Is There a Place for 3D Wood Printing in Woodworking? - Woodworking Talk - Woodworkers Forum

 4Likes
  • 1 Post By WoodworkingTalk
  • 1 Post By GeorgeC
  • 1 Post By Robson Valley
  • 1 Post By Brian(J)
 
Thread Tools Display Modes
post #1 of 13 Old 05-10-2016, 02:37 AM Thread Starter
Administrator
 
WoodworkingTalk's Avatar
 
Join Date: Dec 2015
Posts: 59
View WoodworkingTalk's Photo Album My Photos
Is There a Place for 3D Wood Printing in Woodworking?



The popularity of 3D printing continues to grow, with companies competing to create printers capable of making more and more professional-looking prints with very little margin of error. While most of the popular 3D printers use plastics, there are a wide variety of materials that these printers can use. If you search, you can find 3D printers that print using clay, liquid resins, metal, pancakes and even wood. That’s right… 3D wood printing is officially an option.

If you’ve never heard of 3D wood printing, it’s a bit different than the plastic 3D printing you may have seen. Instead of using a long filament, 3D wood printers use a powdered wood mixture and a laser to create 3D objects. The end result has a sand-like texture, but is technically made of wood. The question is, does 3D wood printing have any place in woodworking?

Lasers making wood

If the concept of 3D wood printing sounds strange to you, here’s a little more information on how it works. Similar to metal printing, wood printing uses a process known as “laser sinistering” in which a laser beam traces out the layers of a computer-generated model in the powdered print medium. The heat of the laser actually melts particles of powder together (yes, you’re melting wood) to form the hardened end result. As strange as it might seem, the end result is pretty strong; metal parts made using this technique are used in jet engines and other high-stress environments.

Model complexity

One good thing about 3D wood printing is that it allows you to create objects out of wood that you’d never be able to using other woodworking methods. You can print complex models that are hollow inside, and even interlocking pieces that feature moving parts. This means that in addition to complex designs with fine details, you could use 3D printed wood to make built-in joints or functional hinges that don’t have to be attached with screws or other equipment.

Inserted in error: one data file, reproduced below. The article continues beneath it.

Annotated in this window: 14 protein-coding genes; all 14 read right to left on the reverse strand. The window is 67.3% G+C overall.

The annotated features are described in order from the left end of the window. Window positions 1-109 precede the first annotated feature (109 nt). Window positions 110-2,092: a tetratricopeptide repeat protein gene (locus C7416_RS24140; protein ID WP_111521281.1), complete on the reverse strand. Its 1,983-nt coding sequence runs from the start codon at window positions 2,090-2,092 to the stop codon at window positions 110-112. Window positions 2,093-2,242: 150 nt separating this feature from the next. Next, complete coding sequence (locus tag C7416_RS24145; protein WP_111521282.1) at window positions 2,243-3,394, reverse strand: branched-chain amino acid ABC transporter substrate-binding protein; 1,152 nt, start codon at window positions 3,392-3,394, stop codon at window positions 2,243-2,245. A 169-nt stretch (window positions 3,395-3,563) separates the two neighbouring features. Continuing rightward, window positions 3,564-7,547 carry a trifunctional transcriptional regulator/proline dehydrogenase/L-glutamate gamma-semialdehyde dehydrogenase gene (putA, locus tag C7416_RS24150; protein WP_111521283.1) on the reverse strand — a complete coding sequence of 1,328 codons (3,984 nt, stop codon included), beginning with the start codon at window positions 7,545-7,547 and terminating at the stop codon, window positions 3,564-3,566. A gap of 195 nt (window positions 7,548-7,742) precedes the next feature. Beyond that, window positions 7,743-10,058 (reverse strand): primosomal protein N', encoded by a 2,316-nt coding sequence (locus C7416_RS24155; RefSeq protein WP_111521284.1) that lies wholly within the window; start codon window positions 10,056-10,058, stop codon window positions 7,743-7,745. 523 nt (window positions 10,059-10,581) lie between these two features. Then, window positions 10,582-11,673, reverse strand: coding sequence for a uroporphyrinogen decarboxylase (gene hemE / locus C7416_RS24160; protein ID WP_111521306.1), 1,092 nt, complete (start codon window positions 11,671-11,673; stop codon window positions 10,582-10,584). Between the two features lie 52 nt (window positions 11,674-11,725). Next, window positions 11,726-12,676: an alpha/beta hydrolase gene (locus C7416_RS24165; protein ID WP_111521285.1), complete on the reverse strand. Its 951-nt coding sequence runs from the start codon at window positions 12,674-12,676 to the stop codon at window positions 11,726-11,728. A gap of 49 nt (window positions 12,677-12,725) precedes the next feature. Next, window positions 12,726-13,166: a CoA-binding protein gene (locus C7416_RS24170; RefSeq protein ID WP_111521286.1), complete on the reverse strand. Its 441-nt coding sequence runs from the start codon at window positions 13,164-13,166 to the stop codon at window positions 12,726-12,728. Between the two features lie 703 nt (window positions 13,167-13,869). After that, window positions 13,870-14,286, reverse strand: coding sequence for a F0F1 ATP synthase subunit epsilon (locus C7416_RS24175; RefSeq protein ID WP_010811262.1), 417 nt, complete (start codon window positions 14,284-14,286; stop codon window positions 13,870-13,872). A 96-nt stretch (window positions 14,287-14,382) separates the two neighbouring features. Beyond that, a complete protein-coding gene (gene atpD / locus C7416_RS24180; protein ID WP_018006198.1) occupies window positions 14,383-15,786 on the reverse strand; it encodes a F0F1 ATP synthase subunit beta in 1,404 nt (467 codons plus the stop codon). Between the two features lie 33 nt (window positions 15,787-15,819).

Wood models

Just about anything can be printed out of wood, so long as there’s a 3D model created of it first. To prevent warping and other problems, most models printed using laser sinistering are hollow. As a result, 3D-printed wood models usually need one or more holes in them that you can use to get the excess wood powder out of the finished model. Without the drainage, you’ll end up with a model that has a solid outer shell that’s filled with the wood powder that the model was printed from. If you like the sound of that then you can forego the holes, though given that it’s powder you won’t add much in the way of weight or density to the final model.

Is it useful?

As 3D printing has become more consumer friendly, the question arises as to how useful it really is. Some people get a lot of practical use out of 3D printers, while others make a few random models and don’t do much with it beyond that. Printing with wood is no different; you could create models that are useful and serve a real purpose, or you could create models for the sheer novelty of printing something out of wood. Some might look down on the latter, but there really isn’t anything wrong with it so long as you’re happy with the end result. After all, how many woodworkers have made something random out of wood just because they felt like making something?

Is it really woodworking?

There are going to be some woodworkers who are really put off by the thought of 3D wood printing. While items printed in this manner are technically wood, some purists would argue that it isn’t “woodworking”… after all, you aren’t actually working with the wood at all. Instead, these printers just use a laser to melt together powdered sawdust to create something that has a different look and texture than any wood you’ve ever worked with. For people looking at it from this point of view, there will likely never be a place for 3D wood printing in woodworking.

Others might see things differently, however. While woodworking is definitely used to create, some also use woodworking as a way to explore what is possible with wood. For these woodworkers, a 3D wood printer could be just another tool for creating with wood. A number of woodworking projects make use of things other than wood, so it’s really not that much of a stretch to include wood that’s “assembled” instead of carved or cut under the umbrella of woodworking. Which way you see it is up to you, and your viewpoint will determine whether or not 3D wood printing could ever have a place in your woodworking toolbox.